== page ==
Factcheck org is unbiased

The Most Reliable Fact To Review Websites

In this age of false news, "alternate truth" and outright lies, sorting facts and fiction has never been more important. While no one in their right mind has ever believed what the government or any politician is saying, the current climate makes this even more necessary to seek the truth. Never in our country's recent history has it been more important to check your own facts.

Here are what I think is a reliable website review that you can rely on.

Make your story clear

I dipped a toe into journalism before moving on to tutorials and tech writing, I actually have some background information. Typically, a responsible journalist will confirm a fact or story with two or three independent sources. The more independent these sources are, the better. Of course, not all journalists or writers do this, but it is the ideal.

Every story has three sides. Theirs, theirs and the truth. This does not mean that someone is not telling the truth, but that we all have different ideas about what is going on around us. Fact checking is essential to remove affirmative bias or any bias from this story. We can do this with multiple sources. While all writers have an opinion, good writers separate opinion from truth, or at least clearly signal which is which.

TechJunkie is about providing impartial and accurate information to everyone. Listing these fact checking websites that you can rely on is only part of it. Each of the websites listed below have a good reputation for delivering the truth with the least possible bias. You're about as good as it gets right now.

Fact-check websites you can rely on

Some of these websites cover political topics while others contain general knowledge. They are all as impartial as they can be and, where politics is involved, non-partisan.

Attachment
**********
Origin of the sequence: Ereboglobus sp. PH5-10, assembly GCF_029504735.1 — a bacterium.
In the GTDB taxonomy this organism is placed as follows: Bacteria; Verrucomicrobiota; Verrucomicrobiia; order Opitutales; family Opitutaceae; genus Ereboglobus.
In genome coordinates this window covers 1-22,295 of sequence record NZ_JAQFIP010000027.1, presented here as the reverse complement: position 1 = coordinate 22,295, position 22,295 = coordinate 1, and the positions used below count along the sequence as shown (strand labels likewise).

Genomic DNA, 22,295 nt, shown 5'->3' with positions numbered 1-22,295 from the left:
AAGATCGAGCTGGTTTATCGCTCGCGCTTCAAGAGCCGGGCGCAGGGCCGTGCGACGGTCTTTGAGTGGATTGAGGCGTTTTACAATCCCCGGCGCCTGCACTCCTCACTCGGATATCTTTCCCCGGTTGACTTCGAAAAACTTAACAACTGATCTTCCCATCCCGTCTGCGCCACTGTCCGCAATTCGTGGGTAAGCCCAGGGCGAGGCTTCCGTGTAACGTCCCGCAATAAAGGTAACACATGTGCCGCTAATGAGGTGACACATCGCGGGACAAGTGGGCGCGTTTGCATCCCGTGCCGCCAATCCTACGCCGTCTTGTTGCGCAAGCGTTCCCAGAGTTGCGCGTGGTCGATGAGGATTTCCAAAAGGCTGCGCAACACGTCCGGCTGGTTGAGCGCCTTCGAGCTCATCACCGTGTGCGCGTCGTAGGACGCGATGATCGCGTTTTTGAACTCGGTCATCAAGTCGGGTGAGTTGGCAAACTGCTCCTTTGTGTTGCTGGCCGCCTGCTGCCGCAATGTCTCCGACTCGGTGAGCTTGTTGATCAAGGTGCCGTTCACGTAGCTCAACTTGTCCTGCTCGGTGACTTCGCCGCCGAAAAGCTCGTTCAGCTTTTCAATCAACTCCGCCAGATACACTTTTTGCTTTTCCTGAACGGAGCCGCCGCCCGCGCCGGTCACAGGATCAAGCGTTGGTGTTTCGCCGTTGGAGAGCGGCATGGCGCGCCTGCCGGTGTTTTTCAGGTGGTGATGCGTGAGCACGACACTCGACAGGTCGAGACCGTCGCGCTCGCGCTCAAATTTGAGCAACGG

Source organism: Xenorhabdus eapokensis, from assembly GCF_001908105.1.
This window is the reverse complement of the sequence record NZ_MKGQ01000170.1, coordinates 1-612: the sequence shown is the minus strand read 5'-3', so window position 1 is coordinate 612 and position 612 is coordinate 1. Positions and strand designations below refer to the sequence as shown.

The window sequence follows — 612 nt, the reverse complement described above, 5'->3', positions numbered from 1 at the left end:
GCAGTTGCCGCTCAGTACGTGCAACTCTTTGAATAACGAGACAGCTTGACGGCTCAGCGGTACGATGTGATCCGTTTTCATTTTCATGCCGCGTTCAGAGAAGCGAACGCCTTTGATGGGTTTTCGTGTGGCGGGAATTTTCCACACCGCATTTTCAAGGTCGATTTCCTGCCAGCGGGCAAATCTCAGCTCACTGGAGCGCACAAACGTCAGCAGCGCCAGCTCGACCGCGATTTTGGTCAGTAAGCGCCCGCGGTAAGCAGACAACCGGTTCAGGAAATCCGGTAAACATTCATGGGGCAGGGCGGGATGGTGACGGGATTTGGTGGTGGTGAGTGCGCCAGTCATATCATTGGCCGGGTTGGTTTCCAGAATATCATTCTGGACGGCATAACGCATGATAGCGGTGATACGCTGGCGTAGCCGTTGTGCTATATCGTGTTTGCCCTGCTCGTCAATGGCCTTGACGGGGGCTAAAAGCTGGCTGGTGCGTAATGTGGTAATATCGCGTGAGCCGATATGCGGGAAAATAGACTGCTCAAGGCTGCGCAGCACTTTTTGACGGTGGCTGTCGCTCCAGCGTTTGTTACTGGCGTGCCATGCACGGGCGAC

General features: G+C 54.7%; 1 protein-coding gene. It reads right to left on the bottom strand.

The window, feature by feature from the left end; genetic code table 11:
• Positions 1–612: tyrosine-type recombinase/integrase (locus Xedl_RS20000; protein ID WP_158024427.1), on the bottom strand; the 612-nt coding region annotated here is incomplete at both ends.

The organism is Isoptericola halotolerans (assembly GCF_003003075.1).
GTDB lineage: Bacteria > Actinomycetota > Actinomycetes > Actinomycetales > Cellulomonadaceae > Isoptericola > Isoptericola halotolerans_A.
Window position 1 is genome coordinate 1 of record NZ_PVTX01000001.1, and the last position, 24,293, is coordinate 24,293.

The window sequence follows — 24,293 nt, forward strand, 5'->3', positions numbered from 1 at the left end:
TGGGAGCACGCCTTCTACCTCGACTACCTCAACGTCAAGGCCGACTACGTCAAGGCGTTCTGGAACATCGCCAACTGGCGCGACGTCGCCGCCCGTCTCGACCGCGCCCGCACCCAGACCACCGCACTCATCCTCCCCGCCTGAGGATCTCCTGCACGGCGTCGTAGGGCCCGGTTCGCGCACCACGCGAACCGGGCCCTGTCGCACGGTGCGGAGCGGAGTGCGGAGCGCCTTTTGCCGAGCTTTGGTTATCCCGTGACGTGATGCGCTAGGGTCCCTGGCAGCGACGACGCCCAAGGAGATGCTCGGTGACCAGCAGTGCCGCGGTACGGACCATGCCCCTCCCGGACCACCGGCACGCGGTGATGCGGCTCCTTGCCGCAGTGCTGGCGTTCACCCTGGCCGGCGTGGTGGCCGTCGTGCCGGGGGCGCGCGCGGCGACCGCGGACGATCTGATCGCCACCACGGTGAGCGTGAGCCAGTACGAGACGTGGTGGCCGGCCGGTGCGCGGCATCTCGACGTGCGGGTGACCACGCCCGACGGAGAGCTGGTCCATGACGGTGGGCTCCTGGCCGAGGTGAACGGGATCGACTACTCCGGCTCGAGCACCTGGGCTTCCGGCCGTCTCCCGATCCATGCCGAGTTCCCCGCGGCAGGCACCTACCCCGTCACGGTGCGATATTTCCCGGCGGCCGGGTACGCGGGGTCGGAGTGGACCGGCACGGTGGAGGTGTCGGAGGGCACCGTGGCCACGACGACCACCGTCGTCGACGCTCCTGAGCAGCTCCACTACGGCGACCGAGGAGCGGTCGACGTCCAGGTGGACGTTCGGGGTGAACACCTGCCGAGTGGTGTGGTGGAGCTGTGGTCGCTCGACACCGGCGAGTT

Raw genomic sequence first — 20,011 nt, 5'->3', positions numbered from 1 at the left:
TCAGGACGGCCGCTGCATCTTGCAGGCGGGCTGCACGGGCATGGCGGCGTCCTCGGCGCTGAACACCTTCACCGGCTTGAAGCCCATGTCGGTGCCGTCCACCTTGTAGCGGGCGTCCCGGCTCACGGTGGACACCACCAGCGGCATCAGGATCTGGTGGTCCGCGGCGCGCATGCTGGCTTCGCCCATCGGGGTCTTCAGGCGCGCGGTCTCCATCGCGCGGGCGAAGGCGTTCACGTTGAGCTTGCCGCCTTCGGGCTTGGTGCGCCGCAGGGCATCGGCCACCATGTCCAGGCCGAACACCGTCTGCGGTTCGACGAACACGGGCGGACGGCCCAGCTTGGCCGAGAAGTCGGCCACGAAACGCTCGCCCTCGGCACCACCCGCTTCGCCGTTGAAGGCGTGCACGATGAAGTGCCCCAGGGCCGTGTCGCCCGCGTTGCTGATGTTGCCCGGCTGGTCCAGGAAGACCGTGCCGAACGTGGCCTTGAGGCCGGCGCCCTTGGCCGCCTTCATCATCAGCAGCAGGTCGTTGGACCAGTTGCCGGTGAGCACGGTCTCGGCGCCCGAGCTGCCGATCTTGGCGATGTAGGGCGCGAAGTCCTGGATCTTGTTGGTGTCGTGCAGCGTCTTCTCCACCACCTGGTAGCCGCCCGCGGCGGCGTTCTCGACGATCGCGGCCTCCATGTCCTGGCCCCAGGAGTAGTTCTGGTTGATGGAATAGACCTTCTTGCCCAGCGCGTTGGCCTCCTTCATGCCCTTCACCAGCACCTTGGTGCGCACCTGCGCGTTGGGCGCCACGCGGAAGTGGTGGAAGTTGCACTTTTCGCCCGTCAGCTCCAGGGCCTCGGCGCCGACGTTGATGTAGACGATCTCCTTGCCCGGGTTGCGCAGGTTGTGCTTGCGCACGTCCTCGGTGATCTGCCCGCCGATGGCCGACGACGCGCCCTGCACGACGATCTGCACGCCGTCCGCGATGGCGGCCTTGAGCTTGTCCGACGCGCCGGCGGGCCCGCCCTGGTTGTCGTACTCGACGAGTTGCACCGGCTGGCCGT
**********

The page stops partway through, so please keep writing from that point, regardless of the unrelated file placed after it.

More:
Wikipedia is a very important fact checking website. Sure, it does something wrong sometimes, but it is edited and maintained by the public. This openness prevents bias as multiple editors have multiple perspectives and usually settle in the middle area. So while you need to verify the veracity of the statements, you don't have to worry about political leanings or biases.


As the name suggests, FactCheck.org is for fact checking. It is operated by the Annenberg Public Policy Center at the University of Pennsylvania. It mainly relates to political stories, but also covers topics related to science, social affairs, and general interest. It also has a useful question of where exactly you can do that.

With a mission to act as "a consumer advocate for the electorate, aiming to reduce the deception and confusion in US politics," the website is a good source of fact for review.


Snopes is led and regularly updated by David Mikkelson. It's another fact to check website that tries to find the facts behind the fiction and has been credited with shattering some dominant myths lately. The site is funded entirely from advertising and is not funded by anyone. The topics covered are a range of political, urban legends, folklore, myths, rumors and misinformation.